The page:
Whereas the novel was told strictly through Katniss’ eyes, the movie gives us a more omniscient view, introducing us to Panem’s president (Donald Sutherland) and the Hunger Games’ architect (Wes Bentley, who after enduring 13 years of plastic bag jokes must now surely be the target of just as many “weird facial hair” jokes). I’ll just assume these scenes exist to set up the sequel, because they don’t really add much to the proceedings.
Many have pointed out the story’s similarities to Battle Royale, because nothing gets the internet riled up like the possibility that white people have misappropriated some piece of Japanese pop culture. But really, the idea of people fighting to the death for the amusement of the public is nothing new. Both Battle Royale and Hunger Games are basically The Running Man with teenagers.
The concept of kids being forced to murder each other is a shocking one, but the film itself is tepid and squeamish about its own subject matter. Of course, graphic violence is easier to get away with on the page, and a faithful adaptation probably would have been rated R. But all the edges have been completely shaved off to make The Hunger Games acceptable viewing for every age group that read the book. Who would have thought a movie about kids killing kids would be this family-friendly?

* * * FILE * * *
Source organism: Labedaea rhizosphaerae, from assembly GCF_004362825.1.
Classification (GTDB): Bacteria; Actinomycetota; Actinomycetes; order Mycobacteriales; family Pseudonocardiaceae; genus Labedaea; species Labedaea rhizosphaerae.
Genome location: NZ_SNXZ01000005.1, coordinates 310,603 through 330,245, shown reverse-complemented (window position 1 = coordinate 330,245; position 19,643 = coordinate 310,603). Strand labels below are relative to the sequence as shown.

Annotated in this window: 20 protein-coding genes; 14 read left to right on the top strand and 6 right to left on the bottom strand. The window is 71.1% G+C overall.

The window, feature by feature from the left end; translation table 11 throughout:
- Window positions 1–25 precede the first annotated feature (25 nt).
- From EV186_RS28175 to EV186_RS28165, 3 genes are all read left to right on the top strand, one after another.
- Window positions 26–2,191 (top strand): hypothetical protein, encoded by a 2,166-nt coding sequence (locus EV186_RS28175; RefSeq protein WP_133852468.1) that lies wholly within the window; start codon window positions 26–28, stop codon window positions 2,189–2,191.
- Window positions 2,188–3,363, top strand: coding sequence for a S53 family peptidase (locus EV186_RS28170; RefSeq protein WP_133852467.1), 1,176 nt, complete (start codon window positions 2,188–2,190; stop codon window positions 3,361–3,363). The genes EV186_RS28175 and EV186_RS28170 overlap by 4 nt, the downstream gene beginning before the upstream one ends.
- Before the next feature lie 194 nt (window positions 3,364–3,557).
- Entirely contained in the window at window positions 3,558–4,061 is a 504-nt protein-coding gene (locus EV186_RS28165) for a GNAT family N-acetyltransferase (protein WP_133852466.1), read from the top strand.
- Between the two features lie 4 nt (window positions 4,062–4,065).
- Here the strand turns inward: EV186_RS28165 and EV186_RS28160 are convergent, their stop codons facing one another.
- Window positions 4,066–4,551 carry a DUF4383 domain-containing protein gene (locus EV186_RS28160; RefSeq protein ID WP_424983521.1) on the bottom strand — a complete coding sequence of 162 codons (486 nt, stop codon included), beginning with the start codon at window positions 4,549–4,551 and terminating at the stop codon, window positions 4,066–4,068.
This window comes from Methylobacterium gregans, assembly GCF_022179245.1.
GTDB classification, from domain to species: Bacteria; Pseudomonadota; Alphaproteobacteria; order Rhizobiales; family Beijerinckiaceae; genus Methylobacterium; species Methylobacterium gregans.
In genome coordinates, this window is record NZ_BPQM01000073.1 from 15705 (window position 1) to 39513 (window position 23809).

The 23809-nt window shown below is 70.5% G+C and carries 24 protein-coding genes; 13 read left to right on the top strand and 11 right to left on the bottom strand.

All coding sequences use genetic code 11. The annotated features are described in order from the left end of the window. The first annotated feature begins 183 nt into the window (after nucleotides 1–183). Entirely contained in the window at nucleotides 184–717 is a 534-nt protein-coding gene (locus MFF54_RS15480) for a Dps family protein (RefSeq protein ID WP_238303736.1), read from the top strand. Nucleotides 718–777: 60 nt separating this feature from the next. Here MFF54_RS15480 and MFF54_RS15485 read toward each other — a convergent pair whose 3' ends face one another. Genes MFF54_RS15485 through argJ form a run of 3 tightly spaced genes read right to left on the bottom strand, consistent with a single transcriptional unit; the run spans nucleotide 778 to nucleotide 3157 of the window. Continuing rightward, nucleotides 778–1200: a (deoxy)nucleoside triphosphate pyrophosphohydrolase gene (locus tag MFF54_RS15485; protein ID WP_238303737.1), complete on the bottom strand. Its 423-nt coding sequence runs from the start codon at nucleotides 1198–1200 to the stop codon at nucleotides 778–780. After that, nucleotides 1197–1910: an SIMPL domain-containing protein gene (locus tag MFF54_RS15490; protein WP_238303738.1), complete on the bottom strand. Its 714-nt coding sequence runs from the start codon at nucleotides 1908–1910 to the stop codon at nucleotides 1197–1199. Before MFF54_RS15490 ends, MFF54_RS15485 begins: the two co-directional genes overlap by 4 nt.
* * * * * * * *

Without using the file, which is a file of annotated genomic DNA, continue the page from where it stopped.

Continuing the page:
Accordingly, the action scenes are filmed in a incoherent, herky-jerky style to obscure most of the bloodshed. The camera constantly bounces up and down and whips back and forth, making for a frustrating (and nauseating) viewing experience. It’s pretty sad that “I could tell what was happening” is high praise for an action movie these days.
Honestly, the movie is fine. There’s tension and suspense where there needs to be tension and suspense, and as far as I can remember, all of the important stuff from the book is in the movie. Well, except for the whole “hunger” part of the Hunger Games. In the book, the residents of the poorer districts were constantly on the verge of starvation, but in the movie, everyone looks healthy and well-fed. In the novel, when Katniss boards a train to the capital, she gorges herself on all the food on display. In the movie, she barely even glances at it.